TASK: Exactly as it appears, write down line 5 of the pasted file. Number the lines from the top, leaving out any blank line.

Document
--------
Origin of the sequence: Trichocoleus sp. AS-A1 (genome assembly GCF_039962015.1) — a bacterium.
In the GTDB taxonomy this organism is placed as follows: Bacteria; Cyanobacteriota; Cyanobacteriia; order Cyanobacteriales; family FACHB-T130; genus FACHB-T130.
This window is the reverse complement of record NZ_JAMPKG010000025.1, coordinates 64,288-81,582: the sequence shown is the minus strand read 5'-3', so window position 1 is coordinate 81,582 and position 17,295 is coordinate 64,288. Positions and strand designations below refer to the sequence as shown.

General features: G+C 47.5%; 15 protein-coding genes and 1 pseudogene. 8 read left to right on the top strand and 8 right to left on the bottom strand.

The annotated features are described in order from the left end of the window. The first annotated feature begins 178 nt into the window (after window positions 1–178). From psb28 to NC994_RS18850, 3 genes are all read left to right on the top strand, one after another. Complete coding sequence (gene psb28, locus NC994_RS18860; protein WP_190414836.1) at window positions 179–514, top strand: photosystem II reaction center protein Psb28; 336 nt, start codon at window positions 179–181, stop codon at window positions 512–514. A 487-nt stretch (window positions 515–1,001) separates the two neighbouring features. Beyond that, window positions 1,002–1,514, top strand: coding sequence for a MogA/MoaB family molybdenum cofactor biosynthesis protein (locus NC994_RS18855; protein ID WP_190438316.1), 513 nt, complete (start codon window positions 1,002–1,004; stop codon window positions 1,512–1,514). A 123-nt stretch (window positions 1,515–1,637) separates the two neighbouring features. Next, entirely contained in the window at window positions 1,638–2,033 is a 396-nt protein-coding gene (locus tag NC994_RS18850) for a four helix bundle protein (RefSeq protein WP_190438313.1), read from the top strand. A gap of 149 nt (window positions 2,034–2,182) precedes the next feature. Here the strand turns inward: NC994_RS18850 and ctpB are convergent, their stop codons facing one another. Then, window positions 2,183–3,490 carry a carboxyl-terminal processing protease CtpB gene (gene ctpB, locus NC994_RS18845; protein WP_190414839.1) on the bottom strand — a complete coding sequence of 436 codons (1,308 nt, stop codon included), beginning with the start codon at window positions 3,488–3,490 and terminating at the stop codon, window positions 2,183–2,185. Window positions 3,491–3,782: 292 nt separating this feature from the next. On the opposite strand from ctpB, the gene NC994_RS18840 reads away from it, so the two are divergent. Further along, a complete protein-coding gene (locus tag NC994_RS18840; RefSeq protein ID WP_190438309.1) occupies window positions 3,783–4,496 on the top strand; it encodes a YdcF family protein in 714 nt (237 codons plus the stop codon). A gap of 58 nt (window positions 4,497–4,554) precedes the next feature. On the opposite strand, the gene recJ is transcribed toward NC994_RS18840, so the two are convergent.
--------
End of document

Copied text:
The annotated features are described in order from the left end of the window. The first annotated feature begins 178 nt into the window (after window positions 1–178). From psb28 to NC994_RS18850, 3 genes are all read left to right on the top strand, one after another. Complete coding sequence (gene psb28, locus NC994_RS18860; protein WP_190414836.1) at window positions 179–514, top strand: photosystem II reaction center protein Psb28; 336 nt, start codon at window positions 179–181, stop codon at window positions 512–514. A 487-nt stretch (window positions 515–1,001) separates the two neighbouring features. Beyond that, window positions 1,002–1,514, top strand: coding sequence for a MogA/MoaB family molybdenum cofactor biosynthesis protein (locus NC994_RS18855; protein ID WP_190438316.1), 513 nt, complete (start codon window positions 1,002–1,004; stop codon window positions 1,512–1,514). A 123-nt stretch (window positions 1,515–1,637) separates the two neighbouring features. Next, entirely contained in the window at window positions 1,638–2,033 is a 396-nt protein-coding gene (locus tag NC994_RS18850) for a four helix bundle protein (RefSeq protein WP_190438313.1), read from the top strand. A gap of 149 nt (window positions 2,034–2,182) precedes the next feature. Here the strand turns inward: NC994_RS18850 and ctpB are convergent, their stop codons facing one another. Then, window positions 2,183–3,490 carry a carboxyl-terminal processing protease CtpB gene (gene ctpB, locus NC994_RS18845; protein WP_190414839.1) on the bottom strand — a complete coding sequence of 436 codons (1,308 nt, stop codon included), beginning with the start codon at window positions 3,488–3,490 and terminating at the stop codon, window positions 2,183–2,185. Window positions 3,491–3,782: 292 nt separating this feature from the next. On the opposite strand from ctpB, the gene NC994_RS18840 reads away from it, so the two are divergent. Further along, a complete protein-coding gene (locus tag NC994_RS18840; RefSeq protein ID WP_190438309.1) occupies window positions 3,783–4,496 on the top strand; it encodes a YdcF family protein in 714 nt (237 codons plus the stop codon). A gap of 58 nt (window positions 4,497–4,554) precedes the next feature. On the opposite strand, the gene recJ is transcribed toward NC994_RS18840, so the two are convergent.